Sarah Mitchell, the New South Wales education minister has announced the roll-out of a phonics screening check across NSW public schools in a robust article in the Sydney Morning Herald with the headline, “The reading wars are over – and phonics has won.” Great News. The phonics check is no panacea – and nobody is suggesting that it is – but we have found it very useful at my place and the findings of the pilot conducted in NSW this year are encouraging.
Mitchell makes the following point that made me wince as I imagined a few ‘balanced literacy’ advocates opening up their morning paper:
“Vice-chancellors need to take a broom to these faculties and clear out the academics who reject evidence-based best practice. A faculty of medicine would not allow anti-vaxxers to teach medical students. Faculties of education should not allow phonics sceptics to teach primary teaching students.”
A trip to Bunnings is on the agenda then.
Anyway, this put me in such a good mood that I decided to produce another one of my flashcards:
I have disagreed with Sarah Mitchell in the past on the topic of exclusions. However, it is not uncommon to find people who are pro-phonics and anti- school discipline – they usually work with children in a one-to-one setting. I guess some of these folks must be advising Mitchell.
It was only as few days ago that Diane Ravitch, once a profoundly sensible voice in the education debate, was objecting the the term, ‘science of reading,’ on her blog. It sounds, to Ravitch, much like talking about the, ‘science of cooking’. There I was thinking there was a science of cooking – an applied form of chemistry involving denatured proteins and the like. But, no, such a thing would be absurd! Good teachers are not scientists and good cooks are not scientists so there can therefore be no science of either. Got that?
However, while bending my head around this logic, I noticed something else. Ravitch mentions the late Jeanne Chall:
“Her 1967 book, Learning to Read: The Great Debate, should have ended the reading wars, but they continued for the next half century. She understood that both sides were right, and that teachers should have a tool-kit of strategies, including phonetic instruction, that they could deploy when appropriate.” [My emphasis]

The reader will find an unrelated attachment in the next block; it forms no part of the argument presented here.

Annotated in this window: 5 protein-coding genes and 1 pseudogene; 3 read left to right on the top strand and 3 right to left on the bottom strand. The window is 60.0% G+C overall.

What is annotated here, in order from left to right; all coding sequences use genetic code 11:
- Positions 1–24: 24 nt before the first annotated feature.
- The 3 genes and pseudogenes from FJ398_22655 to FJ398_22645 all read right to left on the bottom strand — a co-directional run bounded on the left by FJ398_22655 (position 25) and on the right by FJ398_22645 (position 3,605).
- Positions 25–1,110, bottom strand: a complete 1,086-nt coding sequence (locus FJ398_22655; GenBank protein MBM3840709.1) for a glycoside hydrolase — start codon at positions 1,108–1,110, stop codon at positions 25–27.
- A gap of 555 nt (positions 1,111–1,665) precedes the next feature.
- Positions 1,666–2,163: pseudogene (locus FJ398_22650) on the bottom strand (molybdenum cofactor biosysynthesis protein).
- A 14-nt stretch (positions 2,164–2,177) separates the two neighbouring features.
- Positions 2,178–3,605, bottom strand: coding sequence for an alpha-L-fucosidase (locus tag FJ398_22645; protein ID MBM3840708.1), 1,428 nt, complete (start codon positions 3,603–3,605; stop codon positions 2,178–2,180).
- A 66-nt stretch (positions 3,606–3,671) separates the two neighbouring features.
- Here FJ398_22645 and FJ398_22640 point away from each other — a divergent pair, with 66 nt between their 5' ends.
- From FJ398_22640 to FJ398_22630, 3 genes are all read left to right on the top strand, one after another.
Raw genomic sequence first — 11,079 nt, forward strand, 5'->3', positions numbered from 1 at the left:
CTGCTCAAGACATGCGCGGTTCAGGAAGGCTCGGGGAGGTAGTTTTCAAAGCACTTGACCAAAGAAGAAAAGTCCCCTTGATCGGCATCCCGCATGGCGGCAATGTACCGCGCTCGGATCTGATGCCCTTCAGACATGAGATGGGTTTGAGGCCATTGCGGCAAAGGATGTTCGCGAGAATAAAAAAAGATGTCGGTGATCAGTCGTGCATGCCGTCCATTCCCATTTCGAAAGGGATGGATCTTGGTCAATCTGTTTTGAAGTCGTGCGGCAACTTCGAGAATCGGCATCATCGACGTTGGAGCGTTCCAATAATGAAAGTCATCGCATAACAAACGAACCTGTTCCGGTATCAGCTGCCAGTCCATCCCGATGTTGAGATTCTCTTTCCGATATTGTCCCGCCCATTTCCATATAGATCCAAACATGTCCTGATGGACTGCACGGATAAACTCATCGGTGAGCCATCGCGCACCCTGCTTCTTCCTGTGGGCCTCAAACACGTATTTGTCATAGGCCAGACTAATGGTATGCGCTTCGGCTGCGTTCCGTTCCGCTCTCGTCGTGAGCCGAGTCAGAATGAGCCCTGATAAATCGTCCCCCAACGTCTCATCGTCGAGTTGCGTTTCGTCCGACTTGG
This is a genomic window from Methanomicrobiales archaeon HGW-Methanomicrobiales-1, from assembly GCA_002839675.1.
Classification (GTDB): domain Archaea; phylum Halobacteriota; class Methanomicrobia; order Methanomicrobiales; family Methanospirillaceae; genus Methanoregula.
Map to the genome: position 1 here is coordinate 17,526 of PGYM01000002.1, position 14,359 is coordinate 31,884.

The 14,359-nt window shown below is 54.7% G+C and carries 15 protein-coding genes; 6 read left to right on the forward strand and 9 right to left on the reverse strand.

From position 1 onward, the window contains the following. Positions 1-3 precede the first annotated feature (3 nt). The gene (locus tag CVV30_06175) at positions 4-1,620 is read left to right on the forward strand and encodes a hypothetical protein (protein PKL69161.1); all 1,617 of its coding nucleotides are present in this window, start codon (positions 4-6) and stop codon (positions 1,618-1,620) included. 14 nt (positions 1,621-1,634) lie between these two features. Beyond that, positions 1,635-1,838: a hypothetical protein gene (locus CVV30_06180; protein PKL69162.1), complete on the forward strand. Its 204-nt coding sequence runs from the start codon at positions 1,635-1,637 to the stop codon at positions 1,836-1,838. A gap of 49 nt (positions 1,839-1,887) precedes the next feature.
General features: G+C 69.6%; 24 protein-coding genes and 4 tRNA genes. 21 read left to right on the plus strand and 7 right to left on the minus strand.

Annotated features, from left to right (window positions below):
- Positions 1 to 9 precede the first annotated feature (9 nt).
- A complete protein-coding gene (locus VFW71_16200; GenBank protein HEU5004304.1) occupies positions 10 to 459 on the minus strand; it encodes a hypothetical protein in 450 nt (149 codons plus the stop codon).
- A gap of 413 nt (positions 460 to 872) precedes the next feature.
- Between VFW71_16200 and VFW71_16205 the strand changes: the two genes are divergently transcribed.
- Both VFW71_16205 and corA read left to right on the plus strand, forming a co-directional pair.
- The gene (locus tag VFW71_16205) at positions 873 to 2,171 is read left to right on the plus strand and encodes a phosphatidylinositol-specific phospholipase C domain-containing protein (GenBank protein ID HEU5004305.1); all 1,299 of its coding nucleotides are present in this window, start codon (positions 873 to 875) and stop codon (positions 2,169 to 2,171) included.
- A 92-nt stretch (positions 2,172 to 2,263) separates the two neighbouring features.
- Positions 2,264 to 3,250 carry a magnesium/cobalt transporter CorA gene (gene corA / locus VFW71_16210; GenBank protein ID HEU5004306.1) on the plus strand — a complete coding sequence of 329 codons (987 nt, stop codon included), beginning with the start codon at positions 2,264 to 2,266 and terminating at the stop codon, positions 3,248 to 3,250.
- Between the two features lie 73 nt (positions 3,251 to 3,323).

Perhaps Chall’s 1967 book should have ended the reading wars and saved Sarah Mitchell the bother of doing it 53 years later, but it did not fit with my reading of Chall that she thought ‘both sides were right’. So, I grabbed my copy of Chall’s excellent 2000 book, The Academic Achievement Challenge. In this book, Chall writes:
“Several syntheses of the research comparing the effectiveness, for learning to read, of a meaning (whole language) versus a code emphasis (phonics)… found, in general, that classic approaches to beginning reading instruction (e.g. direct, systematic instruction in phonics – a code emphasis) were more effective than the various innovative approaches with which they were compared (e.g., a meaning emphasis, non phonics, incidental phonics, phonics only as needed, or a whole-language approach). The classic approaches were found to result in higher achievement in both word recognition and reading comprehension. They were more effective for different kinds of children and particularly for children at risk – those from low-income families, those of different cultural and ethnic backgrounds, bilingual children, and those with learning disabilities.”
That reads to me as if Chall had a firm view of which side was right and it is a timely reminder of why systematic phonics programmes are an equity issue.